The firm is asking for £40,000 to help manage the fall out of the lockdowns enforced in response to the outbreak of COVID-19. The situation was exacerbated by a recent investment in larger premises just before the virus swept the nation.
Owner Gary Bradshaw said: “Due to COVID-19, times are tough and the future is uncertain and like many we have seen our business disappear overnight.
‘Keep the business afloat’
“We are looking to try and secure funds that will keep the business afloat until spring 2021. We have worked really hard to pull our resources to keep bills paid and most importantly keep cheesemaking alive – no stock in the maturing room, no business in the future. We now need help to survive.”
When this article was first published, Hamm Tun Fine Foods had raised just over £8,300 towards its cause through the website Crowdfunder. The fundraising campaign has 26 days remaining to meet its goal.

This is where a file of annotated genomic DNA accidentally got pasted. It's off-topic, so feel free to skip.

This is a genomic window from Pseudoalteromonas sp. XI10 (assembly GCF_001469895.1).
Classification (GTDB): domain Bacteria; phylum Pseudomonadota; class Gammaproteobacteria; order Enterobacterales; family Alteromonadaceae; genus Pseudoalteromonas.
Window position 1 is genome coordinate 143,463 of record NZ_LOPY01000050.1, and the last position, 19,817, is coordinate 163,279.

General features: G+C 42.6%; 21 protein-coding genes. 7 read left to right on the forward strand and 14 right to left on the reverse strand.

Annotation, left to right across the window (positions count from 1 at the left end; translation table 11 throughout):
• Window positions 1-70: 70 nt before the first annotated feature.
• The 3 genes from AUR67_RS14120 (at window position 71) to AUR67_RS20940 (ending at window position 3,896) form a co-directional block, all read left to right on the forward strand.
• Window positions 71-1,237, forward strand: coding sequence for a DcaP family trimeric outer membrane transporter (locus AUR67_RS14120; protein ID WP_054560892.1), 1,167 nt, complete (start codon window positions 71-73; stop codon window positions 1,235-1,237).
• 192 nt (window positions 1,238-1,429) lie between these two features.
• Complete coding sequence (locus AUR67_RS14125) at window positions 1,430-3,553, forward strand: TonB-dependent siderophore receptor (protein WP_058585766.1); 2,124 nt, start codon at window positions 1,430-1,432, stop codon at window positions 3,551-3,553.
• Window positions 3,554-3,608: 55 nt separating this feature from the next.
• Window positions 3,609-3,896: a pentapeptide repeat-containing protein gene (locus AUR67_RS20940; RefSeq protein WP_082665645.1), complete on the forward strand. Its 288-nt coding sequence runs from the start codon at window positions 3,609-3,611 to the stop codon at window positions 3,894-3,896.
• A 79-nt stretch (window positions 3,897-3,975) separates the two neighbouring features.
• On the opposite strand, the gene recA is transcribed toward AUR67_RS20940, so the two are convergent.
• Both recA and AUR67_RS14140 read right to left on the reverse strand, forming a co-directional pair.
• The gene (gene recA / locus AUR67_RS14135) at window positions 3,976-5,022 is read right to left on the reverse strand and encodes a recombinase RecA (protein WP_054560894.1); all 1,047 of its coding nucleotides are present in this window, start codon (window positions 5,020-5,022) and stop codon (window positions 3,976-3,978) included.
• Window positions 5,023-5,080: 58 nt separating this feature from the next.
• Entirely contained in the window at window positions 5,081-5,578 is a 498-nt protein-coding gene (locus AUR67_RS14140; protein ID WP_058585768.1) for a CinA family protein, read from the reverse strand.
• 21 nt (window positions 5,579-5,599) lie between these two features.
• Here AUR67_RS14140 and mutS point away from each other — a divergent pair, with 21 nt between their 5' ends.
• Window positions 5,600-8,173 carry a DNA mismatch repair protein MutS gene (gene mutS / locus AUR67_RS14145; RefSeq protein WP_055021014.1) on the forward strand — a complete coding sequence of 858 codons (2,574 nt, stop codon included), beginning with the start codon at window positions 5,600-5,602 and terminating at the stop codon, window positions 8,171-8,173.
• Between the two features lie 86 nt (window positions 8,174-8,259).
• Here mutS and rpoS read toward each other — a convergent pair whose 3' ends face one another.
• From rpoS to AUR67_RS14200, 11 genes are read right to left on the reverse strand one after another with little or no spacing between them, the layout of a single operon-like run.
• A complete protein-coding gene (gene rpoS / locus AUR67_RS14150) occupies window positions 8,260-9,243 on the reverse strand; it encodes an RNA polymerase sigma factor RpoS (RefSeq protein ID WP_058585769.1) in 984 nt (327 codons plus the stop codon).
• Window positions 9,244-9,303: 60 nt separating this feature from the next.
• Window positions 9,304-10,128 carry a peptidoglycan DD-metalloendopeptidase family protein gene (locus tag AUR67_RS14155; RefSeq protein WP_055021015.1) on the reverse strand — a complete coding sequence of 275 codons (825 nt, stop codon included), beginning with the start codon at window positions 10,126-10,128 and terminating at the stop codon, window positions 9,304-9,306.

A number of food and drink businesses have turned to crowdfunding as an alternative to seeking investment.
Crowdfunding in food and drink
Alcoholic tea brand Noveltea spurned an £80,000 investment from the dragons on BBC TC programme Dragons’ Den in favour of a crowdfunding campaign. The campaign eventually netted them £340,000 for a much smaller share of the business.
Similar to Hamm Tun Fine Foods, a group of Kintyre dairy farmers turned to crowdfunding in a bid to save a local creamery from closure by its owner First Milk. However, the campaign failed to raise the money in time.
Meanwhile, Gluten-free noodle manufacturer Mr Lee’s Pure Foods has smashed its £1.75m crowdfunding target in less than a week, as it set its sights on further international expansion.